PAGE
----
I ran into someone at the grocery store who immediately recognized me, I didn’t know who she was at first, but she thanked me for taking care of her husband before he passed away. It had been a long time, but she remembered me.

Deborah Lee

I remember a connection with a young cancer patient when I was a baby nurse. It was amazing! She was admitted frequently over 2 years. She encouraged me through my own infertility (we shared the same story). She told her husband she needed to know I was pregnant before she could die. She prayed for me while dying. I told her I was pregnant and said if I have a girl, she will have your name. She said no, you will have 1 boy. She was right!

She died 24 hours later. Later, I saw her husband in public with my new little boy. He picked him up, hugged him tight and said that he was so special since his wife made this happen. My son is 28 now, a dad to three more boys!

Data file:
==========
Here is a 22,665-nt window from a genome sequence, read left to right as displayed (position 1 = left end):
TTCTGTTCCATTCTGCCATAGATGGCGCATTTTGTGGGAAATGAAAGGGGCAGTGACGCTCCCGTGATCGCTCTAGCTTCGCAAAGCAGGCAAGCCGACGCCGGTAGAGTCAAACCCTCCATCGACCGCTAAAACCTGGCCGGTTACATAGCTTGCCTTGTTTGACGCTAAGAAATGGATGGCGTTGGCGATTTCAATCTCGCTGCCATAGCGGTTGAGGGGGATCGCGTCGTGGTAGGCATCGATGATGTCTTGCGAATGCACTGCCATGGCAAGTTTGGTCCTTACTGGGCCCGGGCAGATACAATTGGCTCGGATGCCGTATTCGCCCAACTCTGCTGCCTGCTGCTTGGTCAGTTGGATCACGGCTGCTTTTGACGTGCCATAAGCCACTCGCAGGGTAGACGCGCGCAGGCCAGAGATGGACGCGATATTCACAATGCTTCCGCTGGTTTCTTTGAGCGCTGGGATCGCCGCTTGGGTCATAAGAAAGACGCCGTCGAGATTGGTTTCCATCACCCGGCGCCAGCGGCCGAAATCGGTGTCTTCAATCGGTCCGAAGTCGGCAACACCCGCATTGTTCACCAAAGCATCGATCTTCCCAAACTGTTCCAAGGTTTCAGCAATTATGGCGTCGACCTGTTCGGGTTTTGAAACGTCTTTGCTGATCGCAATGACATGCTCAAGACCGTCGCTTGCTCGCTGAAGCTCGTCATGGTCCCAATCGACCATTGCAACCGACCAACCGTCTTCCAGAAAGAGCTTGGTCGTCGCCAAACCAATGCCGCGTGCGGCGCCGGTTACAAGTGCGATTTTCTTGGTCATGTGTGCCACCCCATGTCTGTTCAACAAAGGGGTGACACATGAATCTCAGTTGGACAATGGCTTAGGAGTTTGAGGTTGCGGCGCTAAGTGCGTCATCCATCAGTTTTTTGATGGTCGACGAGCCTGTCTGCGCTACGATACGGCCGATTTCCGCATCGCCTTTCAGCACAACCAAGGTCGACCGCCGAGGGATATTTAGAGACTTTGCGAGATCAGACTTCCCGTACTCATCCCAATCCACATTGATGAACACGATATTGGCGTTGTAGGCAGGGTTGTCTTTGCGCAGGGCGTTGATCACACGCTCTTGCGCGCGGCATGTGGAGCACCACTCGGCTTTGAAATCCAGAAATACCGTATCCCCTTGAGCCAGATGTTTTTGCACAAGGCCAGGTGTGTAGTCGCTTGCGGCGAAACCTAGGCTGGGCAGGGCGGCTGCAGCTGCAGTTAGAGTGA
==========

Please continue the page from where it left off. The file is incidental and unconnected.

Her prayers worked. It was a life changing relationship, I never forgot her.


Whenever I was thinking about calling it quits and a patient or family member comes to visit you to thank you for the care you gave.


The amazing, surprising, caring, loving, outrageous, inventive, tireless, supportive co-workers who became lifelong friends.

And the patients and families who taught me so much about life and death and everything in between. Wouldn’t trade it for anything.


While taking care of a comfort care patient, I would walk into the patient’s room and the atmosphere was sad. The family was either sitting quietly or crying.